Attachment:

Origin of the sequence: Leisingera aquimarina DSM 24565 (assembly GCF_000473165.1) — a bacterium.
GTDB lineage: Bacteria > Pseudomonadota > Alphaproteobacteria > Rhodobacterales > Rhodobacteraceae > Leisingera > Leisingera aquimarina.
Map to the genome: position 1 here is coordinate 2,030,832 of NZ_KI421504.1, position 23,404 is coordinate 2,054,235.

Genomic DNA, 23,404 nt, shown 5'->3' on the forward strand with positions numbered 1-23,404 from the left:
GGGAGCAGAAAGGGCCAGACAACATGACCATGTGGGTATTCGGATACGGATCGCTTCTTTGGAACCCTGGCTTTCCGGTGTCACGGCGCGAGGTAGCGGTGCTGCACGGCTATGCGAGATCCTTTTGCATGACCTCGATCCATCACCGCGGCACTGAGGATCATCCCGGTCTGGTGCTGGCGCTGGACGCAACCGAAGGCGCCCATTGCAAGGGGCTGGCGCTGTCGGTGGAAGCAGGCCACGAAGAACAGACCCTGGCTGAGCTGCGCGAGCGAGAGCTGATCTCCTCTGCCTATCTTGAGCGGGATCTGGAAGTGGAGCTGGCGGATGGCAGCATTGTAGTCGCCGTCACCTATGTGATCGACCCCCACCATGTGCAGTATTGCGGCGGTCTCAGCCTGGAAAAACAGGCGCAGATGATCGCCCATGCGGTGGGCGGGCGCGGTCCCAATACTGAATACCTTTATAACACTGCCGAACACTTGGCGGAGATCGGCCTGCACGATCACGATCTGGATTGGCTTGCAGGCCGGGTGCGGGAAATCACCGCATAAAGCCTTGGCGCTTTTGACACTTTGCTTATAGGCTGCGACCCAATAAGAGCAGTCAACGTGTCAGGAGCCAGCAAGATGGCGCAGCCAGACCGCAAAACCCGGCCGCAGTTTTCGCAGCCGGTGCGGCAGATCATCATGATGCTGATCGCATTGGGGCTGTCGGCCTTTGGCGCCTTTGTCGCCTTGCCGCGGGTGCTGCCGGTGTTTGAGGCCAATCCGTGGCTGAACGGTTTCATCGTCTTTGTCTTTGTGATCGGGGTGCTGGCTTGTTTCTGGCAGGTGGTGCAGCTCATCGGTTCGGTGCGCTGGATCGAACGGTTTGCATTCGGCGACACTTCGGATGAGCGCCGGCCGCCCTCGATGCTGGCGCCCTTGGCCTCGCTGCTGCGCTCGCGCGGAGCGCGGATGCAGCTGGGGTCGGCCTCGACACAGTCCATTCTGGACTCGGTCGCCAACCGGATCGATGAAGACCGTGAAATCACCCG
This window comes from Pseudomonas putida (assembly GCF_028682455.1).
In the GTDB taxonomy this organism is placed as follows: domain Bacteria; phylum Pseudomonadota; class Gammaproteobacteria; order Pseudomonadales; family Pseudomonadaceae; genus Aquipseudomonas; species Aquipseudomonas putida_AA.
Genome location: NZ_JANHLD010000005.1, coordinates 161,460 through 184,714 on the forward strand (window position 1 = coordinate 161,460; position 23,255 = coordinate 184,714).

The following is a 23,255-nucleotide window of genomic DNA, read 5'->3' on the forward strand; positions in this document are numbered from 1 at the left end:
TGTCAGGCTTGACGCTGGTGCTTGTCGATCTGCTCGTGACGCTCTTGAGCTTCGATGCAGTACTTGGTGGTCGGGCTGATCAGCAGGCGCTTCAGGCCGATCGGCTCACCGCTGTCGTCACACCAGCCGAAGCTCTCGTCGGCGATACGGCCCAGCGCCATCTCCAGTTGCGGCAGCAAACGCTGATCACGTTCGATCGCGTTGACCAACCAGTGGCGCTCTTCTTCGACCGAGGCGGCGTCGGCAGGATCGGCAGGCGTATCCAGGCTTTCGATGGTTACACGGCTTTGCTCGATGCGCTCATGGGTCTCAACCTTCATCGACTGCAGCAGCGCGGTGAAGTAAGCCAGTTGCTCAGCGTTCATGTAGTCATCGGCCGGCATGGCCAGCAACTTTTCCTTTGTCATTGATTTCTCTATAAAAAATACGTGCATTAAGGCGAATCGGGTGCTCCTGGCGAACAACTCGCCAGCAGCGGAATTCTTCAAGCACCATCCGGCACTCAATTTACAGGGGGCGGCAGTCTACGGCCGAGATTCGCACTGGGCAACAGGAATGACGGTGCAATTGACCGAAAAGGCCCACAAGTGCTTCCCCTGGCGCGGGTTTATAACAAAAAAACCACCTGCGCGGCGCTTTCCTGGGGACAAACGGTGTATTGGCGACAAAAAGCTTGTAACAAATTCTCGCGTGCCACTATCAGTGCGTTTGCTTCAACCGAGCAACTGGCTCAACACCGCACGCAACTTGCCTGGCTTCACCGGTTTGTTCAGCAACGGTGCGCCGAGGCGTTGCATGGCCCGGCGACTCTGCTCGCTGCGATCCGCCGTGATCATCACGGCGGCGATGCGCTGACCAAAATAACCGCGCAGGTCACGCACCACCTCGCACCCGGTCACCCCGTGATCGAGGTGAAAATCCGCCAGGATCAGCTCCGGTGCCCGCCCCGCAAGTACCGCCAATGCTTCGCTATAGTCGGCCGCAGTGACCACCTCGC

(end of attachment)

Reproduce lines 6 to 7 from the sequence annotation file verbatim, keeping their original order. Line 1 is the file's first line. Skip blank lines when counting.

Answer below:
This window comes from Pseudomonas putida (assembly GCF_028682455.1).
In the GTDB taxonomy this organism is placed as follows: domain Bacteria; phylum Pseudomonadota; class Gammaproteobacteria; order Pseudomonadales; family Pseudomonadaceae; genus Aquipseudomonas; species Aquipseudomonas putida_AA.